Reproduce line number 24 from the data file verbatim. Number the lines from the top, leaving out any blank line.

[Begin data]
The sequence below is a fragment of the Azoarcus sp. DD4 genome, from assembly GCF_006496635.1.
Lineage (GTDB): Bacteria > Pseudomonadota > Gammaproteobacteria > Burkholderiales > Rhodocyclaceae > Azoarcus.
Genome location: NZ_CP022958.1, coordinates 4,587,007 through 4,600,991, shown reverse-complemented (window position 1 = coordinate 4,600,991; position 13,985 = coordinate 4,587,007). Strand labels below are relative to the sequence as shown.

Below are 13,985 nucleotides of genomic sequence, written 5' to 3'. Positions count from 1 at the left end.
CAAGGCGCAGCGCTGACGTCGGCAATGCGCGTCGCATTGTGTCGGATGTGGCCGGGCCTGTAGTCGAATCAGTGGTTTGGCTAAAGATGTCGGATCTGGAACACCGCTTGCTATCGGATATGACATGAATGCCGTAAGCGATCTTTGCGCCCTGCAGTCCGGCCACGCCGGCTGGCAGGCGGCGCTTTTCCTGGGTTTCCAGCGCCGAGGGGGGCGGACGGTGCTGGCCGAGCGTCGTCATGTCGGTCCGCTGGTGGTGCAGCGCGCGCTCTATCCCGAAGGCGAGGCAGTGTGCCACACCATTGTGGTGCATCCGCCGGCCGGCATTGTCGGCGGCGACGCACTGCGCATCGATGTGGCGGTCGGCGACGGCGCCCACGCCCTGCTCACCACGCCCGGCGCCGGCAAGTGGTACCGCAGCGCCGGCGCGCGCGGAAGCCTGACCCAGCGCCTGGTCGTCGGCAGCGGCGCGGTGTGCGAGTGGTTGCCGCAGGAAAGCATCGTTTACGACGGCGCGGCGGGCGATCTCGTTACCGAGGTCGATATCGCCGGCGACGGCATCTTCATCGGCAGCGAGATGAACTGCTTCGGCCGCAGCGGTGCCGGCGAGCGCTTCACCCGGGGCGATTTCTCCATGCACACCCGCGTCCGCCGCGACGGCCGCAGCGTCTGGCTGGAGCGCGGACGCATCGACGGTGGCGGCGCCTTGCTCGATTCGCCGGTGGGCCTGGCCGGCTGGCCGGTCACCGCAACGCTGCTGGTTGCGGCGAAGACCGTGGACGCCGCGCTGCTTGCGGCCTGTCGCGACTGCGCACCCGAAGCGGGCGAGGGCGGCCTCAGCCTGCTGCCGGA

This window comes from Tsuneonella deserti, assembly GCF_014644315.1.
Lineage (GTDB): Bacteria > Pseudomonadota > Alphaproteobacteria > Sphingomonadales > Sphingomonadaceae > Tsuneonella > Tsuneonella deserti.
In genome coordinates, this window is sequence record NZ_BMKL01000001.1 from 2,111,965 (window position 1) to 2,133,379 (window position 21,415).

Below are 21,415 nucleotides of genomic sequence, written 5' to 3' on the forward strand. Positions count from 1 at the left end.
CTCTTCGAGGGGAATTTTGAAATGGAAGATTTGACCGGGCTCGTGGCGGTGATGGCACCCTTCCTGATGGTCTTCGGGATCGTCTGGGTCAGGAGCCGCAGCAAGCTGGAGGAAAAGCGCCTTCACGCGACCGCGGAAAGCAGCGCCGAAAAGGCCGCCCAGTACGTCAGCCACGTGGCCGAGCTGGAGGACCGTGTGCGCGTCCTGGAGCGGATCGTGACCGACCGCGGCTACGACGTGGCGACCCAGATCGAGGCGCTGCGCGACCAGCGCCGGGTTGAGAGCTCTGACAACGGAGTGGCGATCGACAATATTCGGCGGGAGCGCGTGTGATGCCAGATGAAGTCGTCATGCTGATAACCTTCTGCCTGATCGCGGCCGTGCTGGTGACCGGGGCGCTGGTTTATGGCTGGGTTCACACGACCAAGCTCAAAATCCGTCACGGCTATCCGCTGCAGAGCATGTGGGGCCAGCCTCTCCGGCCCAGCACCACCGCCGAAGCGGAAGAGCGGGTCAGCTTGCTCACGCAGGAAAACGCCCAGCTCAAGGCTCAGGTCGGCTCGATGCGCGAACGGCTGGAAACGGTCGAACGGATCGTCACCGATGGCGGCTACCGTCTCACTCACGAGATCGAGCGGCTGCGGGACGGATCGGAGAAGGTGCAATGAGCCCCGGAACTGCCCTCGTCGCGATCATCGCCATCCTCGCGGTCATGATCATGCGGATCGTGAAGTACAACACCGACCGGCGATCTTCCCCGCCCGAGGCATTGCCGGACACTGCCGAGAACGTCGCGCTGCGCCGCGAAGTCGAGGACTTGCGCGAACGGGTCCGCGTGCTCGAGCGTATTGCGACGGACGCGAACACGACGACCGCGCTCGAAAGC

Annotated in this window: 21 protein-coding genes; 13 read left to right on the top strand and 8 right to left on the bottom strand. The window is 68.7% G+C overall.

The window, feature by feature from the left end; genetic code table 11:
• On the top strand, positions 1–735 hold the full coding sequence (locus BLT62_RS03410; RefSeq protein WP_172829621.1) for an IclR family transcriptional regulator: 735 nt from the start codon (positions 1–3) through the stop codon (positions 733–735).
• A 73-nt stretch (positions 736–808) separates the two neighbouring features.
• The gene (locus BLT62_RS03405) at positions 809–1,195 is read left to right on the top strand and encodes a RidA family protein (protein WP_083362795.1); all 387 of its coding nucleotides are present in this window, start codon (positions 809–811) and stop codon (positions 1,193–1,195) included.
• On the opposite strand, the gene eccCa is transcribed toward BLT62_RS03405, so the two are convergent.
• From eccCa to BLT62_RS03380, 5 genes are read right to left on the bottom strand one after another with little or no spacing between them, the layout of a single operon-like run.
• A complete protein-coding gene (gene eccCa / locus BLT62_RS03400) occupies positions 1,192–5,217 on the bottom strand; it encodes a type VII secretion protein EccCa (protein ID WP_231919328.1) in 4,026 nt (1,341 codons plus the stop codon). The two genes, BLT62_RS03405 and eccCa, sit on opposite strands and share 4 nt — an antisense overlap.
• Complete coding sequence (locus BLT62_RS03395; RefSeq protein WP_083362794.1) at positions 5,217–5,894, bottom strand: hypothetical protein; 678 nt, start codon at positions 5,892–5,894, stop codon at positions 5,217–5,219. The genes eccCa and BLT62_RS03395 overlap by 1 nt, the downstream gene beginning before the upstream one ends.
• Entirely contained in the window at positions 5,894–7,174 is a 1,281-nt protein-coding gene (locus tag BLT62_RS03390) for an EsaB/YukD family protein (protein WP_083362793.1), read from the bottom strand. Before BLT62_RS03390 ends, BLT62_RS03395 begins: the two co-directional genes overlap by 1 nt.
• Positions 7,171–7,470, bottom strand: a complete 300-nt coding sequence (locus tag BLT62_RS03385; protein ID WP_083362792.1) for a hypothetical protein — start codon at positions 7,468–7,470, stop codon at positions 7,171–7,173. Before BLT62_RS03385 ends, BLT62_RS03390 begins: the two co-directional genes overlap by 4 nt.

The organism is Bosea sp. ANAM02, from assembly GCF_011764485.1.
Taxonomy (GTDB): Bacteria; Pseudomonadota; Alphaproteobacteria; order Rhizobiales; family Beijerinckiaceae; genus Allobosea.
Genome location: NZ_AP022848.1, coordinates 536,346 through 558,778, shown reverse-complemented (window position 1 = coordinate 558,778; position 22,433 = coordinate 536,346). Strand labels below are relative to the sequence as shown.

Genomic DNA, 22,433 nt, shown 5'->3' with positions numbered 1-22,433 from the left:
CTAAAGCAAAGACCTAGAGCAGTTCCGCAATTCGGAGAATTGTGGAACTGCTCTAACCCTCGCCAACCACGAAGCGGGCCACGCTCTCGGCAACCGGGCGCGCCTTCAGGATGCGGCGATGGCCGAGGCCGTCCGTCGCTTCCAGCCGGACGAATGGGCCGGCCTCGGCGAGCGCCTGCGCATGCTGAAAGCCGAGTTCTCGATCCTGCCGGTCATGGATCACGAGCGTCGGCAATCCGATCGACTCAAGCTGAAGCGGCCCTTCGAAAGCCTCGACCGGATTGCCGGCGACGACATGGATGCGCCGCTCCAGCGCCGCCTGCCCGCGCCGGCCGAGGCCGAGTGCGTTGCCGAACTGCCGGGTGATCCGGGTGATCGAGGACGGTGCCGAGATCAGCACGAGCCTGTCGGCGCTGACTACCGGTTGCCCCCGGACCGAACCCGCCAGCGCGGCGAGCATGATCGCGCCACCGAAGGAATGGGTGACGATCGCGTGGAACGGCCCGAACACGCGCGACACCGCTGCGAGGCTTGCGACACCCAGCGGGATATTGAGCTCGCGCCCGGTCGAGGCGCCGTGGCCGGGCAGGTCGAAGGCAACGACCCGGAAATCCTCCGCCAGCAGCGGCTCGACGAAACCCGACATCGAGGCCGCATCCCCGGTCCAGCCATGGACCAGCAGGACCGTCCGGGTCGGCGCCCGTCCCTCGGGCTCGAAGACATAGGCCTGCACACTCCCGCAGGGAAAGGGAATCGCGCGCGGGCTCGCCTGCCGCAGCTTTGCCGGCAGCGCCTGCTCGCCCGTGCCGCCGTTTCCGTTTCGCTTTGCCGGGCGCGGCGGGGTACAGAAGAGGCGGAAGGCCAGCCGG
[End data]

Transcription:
Genome location: NZ_AP022848.1, coordinates 536,346 through 558,778, shown reverse-complemented (window position 1 = coordinate 558,778; position 22,433 = coordinate 536,346). Strand labels below are relative to the sequence as shown.